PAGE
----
“The Biodiversity Collections Network has released its new report, Extending U.S. Biodiversity Collections to Promote Research and Education. You are invited to download and share the summary brochure and to review the longer report that provides additional detail about this vision for the future. …”
“The United States should launch an effort to create an all-encompassing database of the millions of stuffed, dried, and otherwise preserved plants, animals, and fossils in museums and other collections, a U.S. National Science Foundation (NSF)–sponsored white paper released today urges. The report, titled Extending U.S. Biodiversity Collections to Promote Research and Education, also calls for new approaches to cataloging digitized specimens and linking them to a range of other data about each organism and where it was collected. If the plan is carried out, “There will be [a] huge potential impact for the research community to do new types of research,” says NSF biology Program Director Reed Beaman in Alexandria, Virginia.
The effort could take decades and cost as much as half a billion dollars, however, and some researchers are worried the white paper will not win over policymakers. “I just wish that the report focused more on the potential benefits for noncollections communities,” says James Hanken, director of the Harvard Museum of Comparative Zoology in Cambridge, Massachusetts.
For the past 8 years, NSF has sponsored the $100 million, 10-year Advancing Digitization of Biodiversity Collections program, which has paid for nearly 62 million plant and animal specimens to be digitally photographed from multiple angles for specific research studies. New technology has greatly sped up the process. Already, researchers studying natural history and how species are related are reaping the benefits of easy access to a wealth of information previous locked in museums….”
“Biologists have long valued publishing detailed information on rare and endangered species. Until relatively recently, much of this information was accessible only through accessing specialized scientific journals in university libraries. However, much of these data have been transferred online with the advent of digital platforms and a rapid push to open-access publication. Information is increasingly also available online in public reports and wildlife atlases, and research published behind paywalls can often be found in the public domain. Increased data and information accessibility has many benefits, such as helping to improve repeatability in scientific studies and enhancing collaboration (1, 2). However, such readily accessible information also creates major problems in the context of conserving endangered species….”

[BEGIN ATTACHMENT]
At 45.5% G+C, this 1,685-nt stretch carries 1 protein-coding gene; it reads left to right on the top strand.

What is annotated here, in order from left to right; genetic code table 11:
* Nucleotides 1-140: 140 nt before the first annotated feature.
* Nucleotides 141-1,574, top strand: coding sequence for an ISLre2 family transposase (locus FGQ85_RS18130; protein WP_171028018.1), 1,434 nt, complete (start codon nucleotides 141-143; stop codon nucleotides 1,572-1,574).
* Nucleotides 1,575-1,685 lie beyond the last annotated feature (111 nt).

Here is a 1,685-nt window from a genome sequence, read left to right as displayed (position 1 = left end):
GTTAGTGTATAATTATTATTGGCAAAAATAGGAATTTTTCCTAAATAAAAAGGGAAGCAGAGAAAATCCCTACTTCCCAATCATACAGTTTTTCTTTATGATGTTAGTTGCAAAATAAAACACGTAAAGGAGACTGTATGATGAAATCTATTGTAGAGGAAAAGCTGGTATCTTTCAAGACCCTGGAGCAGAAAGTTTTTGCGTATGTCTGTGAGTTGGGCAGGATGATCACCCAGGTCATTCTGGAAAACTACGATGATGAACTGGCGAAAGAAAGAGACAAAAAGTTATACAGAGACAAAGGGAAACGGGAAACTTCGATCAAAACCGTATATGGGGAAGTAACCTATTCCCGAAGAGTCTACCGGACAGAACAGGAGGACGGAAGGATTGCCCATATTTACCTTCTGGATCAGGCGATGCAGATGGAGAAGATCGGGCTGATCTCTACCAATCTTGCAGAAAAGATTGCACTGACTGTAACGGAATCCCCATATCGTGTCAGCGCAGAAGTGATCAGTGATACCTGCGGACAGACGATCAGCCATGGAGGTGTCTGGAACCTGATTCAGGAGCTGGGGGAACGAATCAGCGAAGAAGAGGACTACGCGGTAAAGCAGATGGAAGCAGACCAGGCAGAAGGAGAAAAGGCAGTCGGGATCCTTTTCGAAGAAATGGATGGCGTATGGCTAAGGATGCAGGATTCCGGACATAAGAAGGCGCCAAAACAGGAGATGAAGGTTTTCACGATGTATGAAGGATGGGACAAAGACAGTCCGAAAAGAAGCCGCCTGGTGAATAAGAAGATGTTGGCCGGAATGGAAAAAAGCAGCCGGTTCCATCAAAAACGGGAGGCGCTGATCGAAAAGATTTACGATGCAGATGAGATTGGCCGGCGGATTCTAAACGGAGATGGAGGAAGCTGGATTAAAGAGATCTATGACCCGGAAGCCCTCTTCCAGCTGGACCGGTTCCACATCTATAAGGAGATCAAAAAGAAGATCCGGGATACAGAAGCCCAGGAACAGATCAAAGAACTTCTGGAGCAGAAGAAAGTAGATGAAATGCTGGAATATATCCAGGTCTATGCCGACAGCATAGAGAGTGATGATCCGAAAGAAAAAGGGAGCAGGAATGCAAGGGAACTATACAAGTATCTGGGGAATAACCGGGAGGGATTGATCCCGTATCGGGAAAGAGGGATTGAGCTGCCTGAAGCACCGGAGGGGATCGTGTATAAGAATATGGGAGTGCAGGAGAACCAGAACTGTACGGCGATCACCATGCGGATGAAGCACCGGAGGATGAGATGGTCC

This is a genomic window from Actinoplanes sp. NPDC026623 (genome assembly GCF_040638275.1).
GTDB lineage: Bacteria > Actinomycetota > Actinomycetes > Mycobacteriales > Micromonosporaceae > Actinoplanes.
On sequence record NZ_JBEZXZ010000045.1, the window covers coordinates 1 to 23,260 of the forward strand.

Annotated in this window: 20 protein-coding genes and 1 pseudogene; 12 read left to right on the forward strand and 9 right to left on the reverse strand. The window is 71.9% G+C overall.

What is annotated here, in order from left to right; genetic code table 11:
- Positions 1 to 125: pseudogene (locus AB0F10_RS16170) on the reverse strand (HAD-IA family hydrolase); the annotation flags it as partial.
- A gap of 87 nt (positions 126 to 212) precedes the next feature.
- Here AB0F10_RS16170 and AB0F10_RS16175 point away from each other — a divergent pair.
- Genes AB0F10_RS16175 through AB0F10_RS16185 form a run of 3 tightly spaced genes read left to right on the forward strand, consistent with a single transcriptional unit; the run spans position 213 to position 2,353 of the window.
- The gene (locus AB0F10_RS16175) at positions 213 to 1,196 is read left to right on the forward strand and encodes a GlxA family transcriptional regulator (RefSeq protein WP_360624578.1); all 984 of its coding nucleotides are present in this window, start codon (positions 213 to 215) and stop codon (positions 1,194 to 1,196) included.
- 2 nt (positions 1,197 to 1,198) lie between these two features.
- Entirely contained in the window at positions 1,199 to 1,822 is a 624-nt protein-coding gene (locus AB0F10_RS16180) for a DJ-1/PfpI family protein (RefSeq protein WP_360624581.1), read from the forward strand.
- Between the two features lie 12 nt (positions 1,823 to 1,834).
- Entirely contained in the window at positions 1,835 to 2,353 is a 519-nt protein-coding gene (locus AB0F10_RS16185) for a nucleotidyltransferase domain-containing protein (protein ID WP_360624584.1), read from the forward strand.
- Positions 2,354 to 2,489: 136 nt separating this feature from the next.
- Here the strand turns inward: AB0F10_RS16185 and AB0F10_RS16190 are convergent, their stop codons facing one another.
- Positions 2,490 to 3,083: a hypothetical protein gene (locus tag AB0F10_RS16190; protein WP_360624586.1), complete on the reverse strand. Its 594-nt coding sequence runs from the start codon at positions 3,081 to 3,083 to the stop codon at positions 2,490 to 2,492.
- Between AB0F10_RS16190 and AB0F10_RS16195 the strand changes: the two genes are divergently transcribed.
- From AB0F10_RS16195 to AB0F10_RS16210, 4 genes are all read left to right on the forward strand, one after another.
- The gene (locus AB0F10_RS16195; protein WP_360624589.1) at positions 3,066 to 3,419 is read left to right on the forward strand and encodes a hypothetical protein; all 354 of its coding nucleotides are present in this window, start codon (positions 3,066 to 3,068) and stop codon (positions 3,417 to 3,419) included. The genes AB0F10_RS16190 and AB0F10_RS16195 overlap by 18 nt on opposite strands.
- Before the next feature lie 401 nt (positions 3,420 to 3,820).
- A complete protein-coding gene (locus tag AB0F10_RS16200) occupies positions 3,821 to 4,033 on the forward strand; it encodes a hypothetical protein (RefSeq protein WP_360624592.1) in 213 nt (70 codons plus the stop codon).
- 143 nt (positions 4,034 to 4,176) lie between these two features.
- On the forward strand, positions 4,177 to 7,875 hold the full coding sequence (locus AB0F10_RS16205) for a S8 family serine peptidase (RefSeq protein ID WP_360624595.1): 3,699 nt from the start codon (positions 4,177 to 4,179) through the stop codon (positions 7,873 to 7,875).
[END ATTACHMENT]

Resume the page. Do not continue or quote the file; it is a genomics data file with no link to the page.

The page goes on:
“Publishing information about the specific locations of endangered species helps scientists, but it’s also putting those same animals at risk. A team of researchers, writing in the journal Science, is sounding the alarm bell.
In the past, it was really only scientists who read scientific journals. They were physical copies, sent to a researcher’s mailbox or the library of an academic institution. So there wasn’t much risk to publishing the exact places where rare species lived — it helped others in the field learn more about these ephemeral creatures.
Today, the stakes are different. Journal articles new and old are published online, and the rise in open access journals make more information available to the public. In some fields of science, sharing data is considered a good thing. But in the study of endangered species, it sometimes does more harm than good….”
“Established in 1898 as Mitteilungen aus dem Museum für Naturkunde in Berlin, Zoologische Reihe by the Museum für Naturkunde Berlin, Zoosystematics and Evolution is one of the oldest European zoological journals. Combining tradition and innovation, it joined the family of Pensoft’s open access journals earlier this year. The first issue for 2014 is now available in a novel, attractive open access, semantically enriched format, keeping at the same time the traditional PDF and print versions. Being already a member of Pensoft’s family of advanced open access journals, Zoosystematics and Evolution now benefits from the innovative “platinum ”open access model….”